Wednesday, August 20, 2008

supervised injection sites

I can't find the first article, but I really wanted to talk about this: safe injection sites. This is a big deal right now in Vancouver, and I want to follow the issue and see what happens.

Basically, right now in Vancouver there's a place where people can go to inject drugs (heroin mostly I would think) with clean needles and medical staff. This is actually against the law in Canada, but they've been able to get out of it for now. Things are catching up with them though, and people are saying that this is a really bad practice and is just enabling people.

Very honestly, I'm not sure what I think. I often struggle with whether the things I do are enabling or helpful. This would be classified harm reduction, and I'm all for harm reduction. Also, is it really that different then just handing out clean needles? I don't know about other countries, or even other cities really, but where I live, it's really easy to get clean needles; they'll even bring them to your house.

The argument in favour of this, is that people are going to use drugs anyway. No matter what we do, they'll find a way to get those drugs into their blood stream. By giving people medical supervision, they're less likely to die. This gives them more time to make changes in their life, and it helps prevent the spread of disease which costs our health care system tons of money anyway. Why treat disease when you can prevent it?

Against supervised injection sites is the enabling argument. Giving people a safe place to do it encourages drug use. It's saying "as Canadians we think this is okay", do we want to send that message? This is medical professionals harming people. They're looking at people using illegal drugs, watching them inject themselves, and letting them do it. How can this be ethical?

I'm definitely not on the against side, I'm just not quite sure I'm on the for side. What's great about this place in Vancouver is that it has detox and transitional housing in the same building. That makes it a great place of outreach where medical staff can talk to people about quitting and getting clean. Seeing someone everyday also gives medical staff an opportunity to notice if people are getting sick and maybe catch things like TB earlier. It also gives access to referrals to things like methadone clinics.

I talked to a couple of my clients about needles, but no one was interested in saying to much. Most of the ones I work with are snorting and smoking cocaine/crack, we really don't see a lot of heroin users. Heroin users go to the medical detox at the hospital and get on methadone programs. People inject Ts and Rs, (twalin and ritalin) though, but apparently clean needles are pretty easy to get, so it seems to be a bit of a non issue.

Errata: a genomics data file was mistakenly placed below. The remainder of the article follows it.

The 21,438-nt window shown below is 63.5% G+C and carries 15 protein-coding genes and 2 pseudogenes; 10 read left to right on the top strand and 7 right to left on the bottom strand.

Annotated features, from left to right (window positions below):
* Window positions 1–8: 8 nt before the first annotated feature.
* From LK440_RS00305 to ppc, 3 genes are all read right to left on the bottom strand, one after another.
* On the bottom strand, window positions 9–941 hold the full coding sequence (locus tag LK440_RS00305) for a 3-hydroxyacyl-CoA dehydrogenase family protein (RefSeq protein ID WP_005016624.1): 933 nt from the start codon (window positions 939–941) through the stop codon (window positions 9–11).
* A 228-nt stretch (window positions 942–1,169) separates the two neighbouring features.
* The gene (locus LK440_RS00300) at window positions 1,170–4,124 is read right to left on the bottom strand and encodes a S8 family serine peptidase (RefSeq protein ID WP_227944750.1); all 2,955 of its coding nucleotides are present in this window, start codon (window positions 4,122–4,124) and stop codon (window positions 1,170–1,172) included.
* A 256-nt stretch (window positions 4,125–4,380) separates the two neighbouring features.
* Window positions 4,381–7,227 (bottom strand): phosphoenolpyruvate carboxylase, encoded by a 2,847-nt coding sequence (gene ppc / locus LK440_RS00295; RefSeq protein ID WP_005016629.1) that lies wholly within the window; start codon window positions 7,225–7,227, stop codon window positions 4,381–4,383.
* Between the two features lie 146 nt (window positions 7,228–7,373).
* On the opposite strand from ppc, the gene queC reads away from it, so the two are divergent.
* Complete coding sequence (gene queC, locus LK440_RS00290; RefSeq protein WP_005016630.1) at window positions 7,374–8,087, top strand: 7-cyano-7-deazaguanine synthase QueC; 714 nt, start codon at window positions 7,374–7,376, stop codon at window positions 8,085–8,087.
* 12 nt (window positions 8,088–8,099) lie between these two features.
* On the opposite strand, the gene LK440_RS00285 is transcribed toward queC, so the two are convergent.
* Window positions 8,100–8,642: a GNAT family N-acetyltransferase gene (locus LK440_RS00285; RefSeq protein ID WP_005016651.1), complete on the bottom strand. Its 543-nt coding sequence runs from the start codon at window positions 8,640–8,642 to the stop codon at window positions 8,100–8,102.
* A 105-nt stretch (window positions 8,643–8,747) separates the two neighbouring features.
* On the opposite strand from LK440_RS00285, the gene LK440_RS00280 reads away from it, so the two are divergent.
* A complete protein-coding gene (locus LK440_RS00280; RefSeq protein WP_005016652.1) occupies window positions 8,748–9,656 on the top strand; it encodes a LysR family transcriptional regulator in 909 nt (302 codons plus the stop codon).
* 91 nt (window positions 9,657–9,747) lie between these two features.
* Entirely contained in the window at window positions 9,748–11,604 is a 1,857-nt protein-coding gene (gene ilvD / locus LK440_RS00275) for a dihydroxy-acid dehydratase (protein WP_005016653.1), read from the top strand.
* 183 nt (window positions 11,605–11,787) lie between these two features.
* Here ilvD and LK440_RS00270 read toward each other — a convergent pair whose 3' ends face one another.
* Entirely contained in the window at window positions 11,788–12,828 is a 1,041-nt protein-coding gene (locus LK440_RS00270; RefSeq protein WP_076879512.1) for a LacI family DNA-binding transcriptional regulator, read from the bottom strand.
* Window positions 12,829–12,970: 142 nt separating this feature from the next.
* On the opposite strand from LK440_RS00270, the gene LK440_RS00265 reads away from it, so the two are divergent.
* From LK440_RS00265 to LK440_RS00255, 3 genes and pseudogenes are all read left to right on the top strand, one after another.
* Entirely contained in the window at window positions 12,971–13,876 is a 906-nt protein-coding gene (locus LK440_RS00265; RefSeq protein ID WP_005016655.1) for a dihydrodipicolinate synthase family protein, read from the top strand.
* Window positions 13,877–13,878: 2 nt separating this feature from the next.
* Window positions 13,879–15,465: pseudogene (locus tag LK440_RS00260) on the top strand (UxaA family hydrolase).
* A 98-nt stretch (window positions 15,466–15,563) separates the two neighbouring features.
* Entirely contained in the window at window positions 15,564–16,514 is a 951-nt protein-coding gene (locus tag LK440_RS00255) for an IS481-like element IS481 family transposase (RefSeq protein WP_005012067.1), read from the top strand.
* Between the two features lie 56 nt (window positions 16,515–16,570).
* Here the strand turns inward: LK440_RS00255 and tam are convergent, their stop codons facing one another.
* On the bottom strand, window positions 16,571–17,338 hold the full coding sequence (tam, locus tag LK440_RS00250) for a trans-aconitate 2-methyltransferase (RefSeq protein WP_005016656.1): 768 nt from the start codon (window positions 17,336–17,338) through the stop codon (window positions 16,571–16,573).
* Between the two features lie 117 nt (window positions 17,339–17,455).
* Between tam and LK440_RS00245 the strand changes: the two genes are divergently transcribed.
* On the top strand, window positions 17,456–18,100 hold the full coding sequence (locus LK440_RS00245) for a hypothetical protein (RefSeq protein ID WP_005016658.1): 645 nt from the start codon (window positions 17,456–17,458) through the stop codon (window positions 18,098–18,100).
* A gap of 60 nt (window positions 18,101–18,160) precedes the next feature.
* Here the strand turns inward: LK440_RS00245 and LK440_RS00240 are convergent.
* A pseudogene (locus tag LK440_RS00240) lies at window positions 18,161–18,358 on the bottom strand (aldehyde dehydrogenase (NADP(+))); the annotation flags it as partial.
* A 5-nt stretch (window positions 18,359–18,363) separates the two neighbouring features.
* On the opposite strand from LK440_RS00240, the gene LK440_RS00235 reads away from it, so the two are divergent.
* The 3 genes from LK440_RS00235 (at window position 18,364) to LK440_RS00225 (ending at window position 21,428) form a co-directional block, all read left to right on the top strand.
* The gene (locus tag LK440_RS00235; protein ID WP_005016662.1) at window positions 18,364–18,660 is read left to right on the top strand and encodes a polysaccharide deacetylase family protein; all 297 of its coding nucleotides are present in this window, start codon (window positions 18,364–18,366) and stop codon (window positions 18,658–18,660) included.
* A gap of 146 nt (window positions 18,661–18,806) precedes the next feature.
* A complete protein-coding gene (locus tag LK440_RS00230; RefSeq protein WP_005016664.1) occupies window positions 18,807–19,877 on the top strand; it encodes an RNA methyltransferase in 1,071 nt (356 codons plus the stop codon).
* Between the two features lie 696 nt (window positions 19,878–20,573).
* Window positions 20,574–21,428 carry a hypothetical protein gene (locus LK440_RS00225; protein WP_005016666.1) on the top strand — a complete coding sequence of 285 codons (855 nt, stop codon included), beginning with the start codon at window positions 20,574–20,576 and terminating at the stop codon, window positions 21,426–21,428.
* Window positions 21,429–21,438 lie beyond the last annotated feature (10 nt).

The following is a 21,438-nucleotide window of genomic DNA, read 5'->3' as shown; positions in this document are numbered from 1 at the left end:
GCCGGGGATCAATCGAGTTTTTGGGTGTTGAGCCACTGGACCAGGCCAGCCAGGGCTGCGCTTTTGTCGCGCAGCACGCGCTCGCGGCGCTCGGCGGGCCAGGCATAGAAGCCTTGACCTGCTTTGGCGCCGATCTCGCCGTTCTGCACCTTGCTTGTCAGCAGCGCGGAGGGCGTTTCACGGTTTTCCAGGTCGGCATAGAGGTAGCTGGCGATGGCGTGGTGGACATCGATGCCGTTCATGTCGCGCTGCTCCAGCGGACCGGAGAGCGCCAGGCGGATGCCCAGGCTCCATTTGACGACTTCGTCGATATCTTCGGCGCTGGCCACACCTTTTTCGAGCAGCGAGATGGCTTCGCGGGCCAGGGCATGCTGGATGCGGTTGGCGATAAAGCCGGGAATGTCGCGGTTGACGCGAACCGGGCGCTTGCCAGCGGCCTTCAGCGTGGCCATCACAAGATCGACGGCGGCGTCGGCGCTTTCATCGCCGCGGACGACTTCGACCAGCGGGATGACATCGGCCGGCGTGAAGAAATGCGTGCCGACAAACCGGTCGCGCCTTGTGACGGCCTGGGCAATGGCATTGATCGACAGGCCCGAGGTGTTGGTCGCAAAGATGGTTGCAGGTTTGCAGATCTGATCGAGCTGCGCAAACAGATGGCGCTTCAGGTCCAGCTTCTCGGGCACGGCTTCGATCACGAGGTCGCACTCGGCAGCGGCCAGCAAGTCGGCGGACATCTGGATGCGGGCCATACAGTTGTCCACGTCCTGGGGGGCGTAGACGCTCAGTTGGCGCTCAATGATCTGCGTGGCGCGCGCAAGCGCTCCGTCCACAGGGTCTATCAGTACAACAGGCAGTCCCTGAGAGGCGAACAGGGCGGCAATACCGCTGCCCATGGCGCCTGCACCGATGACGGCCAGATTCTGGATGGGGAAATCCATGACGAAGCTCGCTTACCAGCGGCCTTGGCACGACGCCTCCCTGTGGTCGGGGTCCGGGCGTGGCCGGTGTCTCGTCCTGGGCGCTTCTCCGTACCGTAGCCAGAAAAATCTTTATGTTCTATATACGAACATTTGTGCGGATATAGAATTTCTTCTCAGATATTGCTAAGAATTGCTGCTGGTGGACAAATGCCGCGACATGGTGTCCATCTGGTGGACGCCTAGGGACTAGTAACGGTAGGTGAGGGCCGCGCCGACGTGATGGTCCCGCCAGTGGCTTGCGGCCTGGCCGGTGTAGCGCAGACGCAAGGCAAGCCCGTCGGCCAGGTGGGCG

Intersting thing to think about, and something I'm hoping to talk more to my clients about in the future.

5 comments:

Lee said...

hmm I don't really understand. What would be the reason to do this as opposed to just giving out needles?
So that if they OD they get medical attention right there?
I can't picture really a lot of drug users wanting to be supervised while using.

antiSWer said...

The site runs at full capacity and there has never been an overdose death there. They get clean needles, clean paraphernalia and a clean, safe place to inject with medical supervision.

The best thing about this site is that it is a place that pulls in the most vulnerable users and provides a point of first contact.

There was a big court decision that allowed the SIS to continue operations without the federal government exemption. This has opened the door to more sites being opened across the country. Quebec is looking at opening a few. Some of the research is fascinating. You can find it here: http://www.vch.ca/sis/

Oh, and the term "safe" injection site is a little bit dated. It's admitted that injecting drugs, especially street drugs that consist of who knows what is not "safe". It's called (much more properly) "supervised injection sites".

bluejeansocialwork said...

Admittedly, substance abuse is not my primary area of practice. But what you're describing makes me really uncomfortable. To me, I think it's a question of resource allocation. It's true that these sites do seem to reduce harm. I would rather see the vast majority of resource go toward preventing it all together. Mitigating the negative consequences of drug use seems to have a place in what we do, but at some point natural consequences do have a role in reversing poor choices. And what about the idea of creating a culture around this drug use? It may be safer, but it's still sort of creating a community around drug use. I'm not sure I like that. Thanks for raising the issue, though. It's challenging for sure.

antiSWer said...

Insite does create a community, but the thing about it is that the community is focused on bettering lives. There are nurses, counselors, advocates, social workers and other support staff on site that help the people go to where they want to go.

I've done a lot of research on this and needle exchanges lately, so I'm a big advocate of them...

I will say, though, I would also like to see more money put into prevention. In Vancouver, we have what is called the four pillars approach to addiction. The pillars are: prevention, treatment, harm reduction and enforcement. About 90% of the money spent towards this is on enforcement. A balance between the four would make a significant difference.

Still Dreaming said...

thanks for your comments. It's given me a lot to think about. I too get frustrated when we focus so much on the enforcement pillar. It's an interesting balance...